April 4, 2000
A group of leading biotechnology companies launched an effort to convince consumers genetically engineered food is safe. That comes amid much fear and opposition to the new high-tech products. Business correspondent Paul Solman, of WGBH-Boston, has been looking into the subject.
SOLMAN: In Iowa, a grain train lugs corn and soybeans to market. It looks
innocent enough, but riding in those cars is the stuff of controversy,
because nearly half of America's corn and soybeans are now genetically
modified organisms-- GMOs. The GMO controversy pits Europe against the
U.S., activists against agribusiness, skeptics like Greenpeace against
corporations like Monsanto. And the controversy raises key questions as
to how we as a society weigh the risks and benefits of new technology
in general. Now, when you look back in history, it turns out we've been
toying with plant genetics for quite a while.
SPOKESMAN: In Adair County, Iowa, an energetic young high school student named Henry Agard Wallace accepts a challenge.
PAUL SOLMAN: Already by the 1920s, budding agronomist Henry Wallace was mating different strains of corn to produce the best traits of both, crossing a high-yield plant with one that didn't need much water, say, to create a new high-yield breed for dry climates. Wallace himself went on to become secretary of agriculture, then FDR's vice president. Hybridization, rejected at first as a risky and radical agri-technology, became "the" standard way to improve crops.
SPOKESMAN: Don't get poked in the eye.
|Plant breeding is unpredicatable|
PAUL SOLMAN: Even today, though, plant breeding retains a certain sex appeal. At Pioneer Hi-Bred, the now-giant seed company that Wallace himself started, corn is still often created intimately. Pioneer's Andrew Waber showed us. That's the male part?
ANDREW WABER: That's the male. We call it the tassel.
PAUL SOLMAN: Tassel.
ANDREW WABER: Within the tassel, it will actually shed pollen. This is what blows around in corn fields in Iowa. This is your female. This is the female receptacle, or as we call it, the silk. You simply just pour the pollen directly on that silk, and now you've created the pollination.
PAUL SOLMAN: When different corn plants mate, the results are as unpredictable as with humans. Traits from each parent will pass to the offspring, but you never know which. The breakthrough of genetic modification is that the plant's DNA can now be manipulated in the lab, a huge leap forward, according to the company.
PEG ARMONSTRONG-GUSTAFSON, Pioneer Hi-Bred: Instead of hoping that the random combination of all of the genes brings forth what you want, you can specifically go in and say, 'This is the part of the plant that I want to change,' and go in and specifically do that.
|Gene alteration worries some farmers, others|
PAUL SOLMAN: So where's the controversy? Well, for certain traits, genes from entirely different types of organisms are put into the plant's DNA. America's most common seed corn now boasts bacteria genes which trigger a toxin against corn's archenemy, the corn borer. It seems to work, looks just like the old corn, may even mean farmers can use less pesticide, but it's arguably a brand-new entity, a genetically modified organism, or GMO; and that has some folks worried.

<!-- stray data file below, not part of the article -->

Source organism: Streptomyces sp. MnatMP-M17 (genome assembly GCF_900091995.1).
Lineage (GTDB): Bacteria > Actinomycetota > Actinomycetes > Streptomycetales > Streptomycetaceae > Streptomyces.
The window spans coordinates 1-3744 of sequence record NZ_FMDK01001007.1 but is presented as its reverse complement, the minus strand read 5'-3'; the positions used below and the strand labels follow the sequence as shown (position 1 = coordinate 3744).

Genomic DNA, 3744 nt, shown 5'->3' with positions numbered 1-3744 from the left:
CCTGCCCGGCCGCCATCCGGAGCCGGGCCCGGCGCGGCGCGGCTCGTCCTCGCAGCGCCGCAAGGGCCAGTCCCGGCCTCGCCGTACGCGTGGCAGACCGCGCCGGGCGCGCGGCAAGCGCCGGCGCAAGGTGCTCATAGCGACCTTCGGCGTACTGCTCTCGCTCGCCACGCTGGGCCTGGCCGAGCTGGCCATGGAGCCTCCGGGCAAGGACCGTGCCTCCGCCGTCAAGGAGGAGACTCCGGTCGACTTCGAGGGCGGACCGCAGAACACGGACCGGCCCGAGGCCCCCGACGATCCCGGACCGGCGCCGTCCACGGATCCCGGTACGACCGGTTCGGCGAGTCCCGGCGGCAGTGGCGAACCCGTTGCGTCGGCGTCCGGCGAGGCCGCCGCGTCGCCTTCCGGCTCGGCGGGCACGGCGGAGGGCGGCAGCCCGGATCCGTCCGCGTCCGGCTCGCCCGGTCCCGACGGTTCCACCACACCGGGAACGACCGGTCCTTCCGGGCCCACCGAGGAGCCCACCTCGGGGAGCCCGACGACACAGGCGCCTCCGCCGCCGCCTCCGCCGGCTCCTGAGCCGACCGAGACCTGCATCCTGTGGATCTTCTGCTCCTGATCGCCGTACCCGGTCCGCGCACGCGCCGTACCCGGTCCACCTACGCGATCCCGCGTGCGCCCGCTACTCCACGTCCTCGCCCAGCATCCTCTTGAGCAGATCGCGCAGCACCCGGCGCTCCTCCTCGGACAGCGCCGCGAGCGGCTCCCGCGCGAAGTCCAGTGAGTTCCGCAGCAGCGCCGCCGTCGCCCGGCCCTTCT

Nutrition consultant Sue Roberts:
SUE ROBERTS, Dietician: The new genetic engineering is crossing species lines, and that is a completely different process than what we've been doing.
PAUL SOLMAN: With GMOs, says Roberts, come unknowable dangers to our food.
SUE ROBERTS: One is toxins that the food might potentially produce; one is allergens that the food might potentially have; another issue is antibiotic resistance. Another one is just are there other potential viruses that could be harmful that can be formed from this process?
PAUL SOLMAN: To skeptics, the key is not that GMOs have been proved to cause these dangers, but haven't been proved not to. They point to the fact that GMOs were fast-tracked by the Food & Drug Administration despite the misgivings of some FDA -- scientists. So the manufacturers do all the testing-- tests which may be rigorous, but not at the level required for new drugs or food additives.
SUE ROBERTS: There haven't been enough studies done in humans; there haven't been enough done in animals, or whatever the progression should be to test these products like we would with a food additive or with a drug.
PAUL SOLMAN: Farmer George Naylor is similarly skeptical about genetically modified organisms-- GMOs.
GEORGE NAYLOR, Farmer: We live in a sea of corn and soybeans out here in Iowa, and we don't know what we're producing and we don't know the effects on the land, we don't know the effects on human health or the health of the animals that eat this feed.
PAUL SOLMAN: In this age of agribusiness, Naylor's trying to maintain, with his wife and two boys, a family farm with family values. He raises non-GMO grain, and hopes to sell it at a premium to those who share his antipathy to agri-tech. But Naylor feels that farmers like himself are isolated, up against a corporate GMO juggernaut that threatens to lay waste to their plans. One of his fears: Contamination from GMO corn the next field over.
GEORGE NAYLOR: As the pollen drifts from his field to my field, it's going to pollinate some of my corn, so that the genes from his crop will be transferred into my crop.
PAUL SOLMAN: The point is, if a non-GMO were impregnated by a GMO, its purity, says Naylor, would be compromised.
PAUL SOLMAN: So this is non-GMO corn?
GEORGE NAYLOR: I hope it is. The only reason that it wouldn't be is because either the seed was contaminated when I bought it, or my neighbor's pollen has pollinated some of my corn.
PAUL SOLMAN: Even if he could vouch for his grain, however, Naylor would have another problem. He'd be hard-pressed to keep his corn separate from its GMO look-alikes.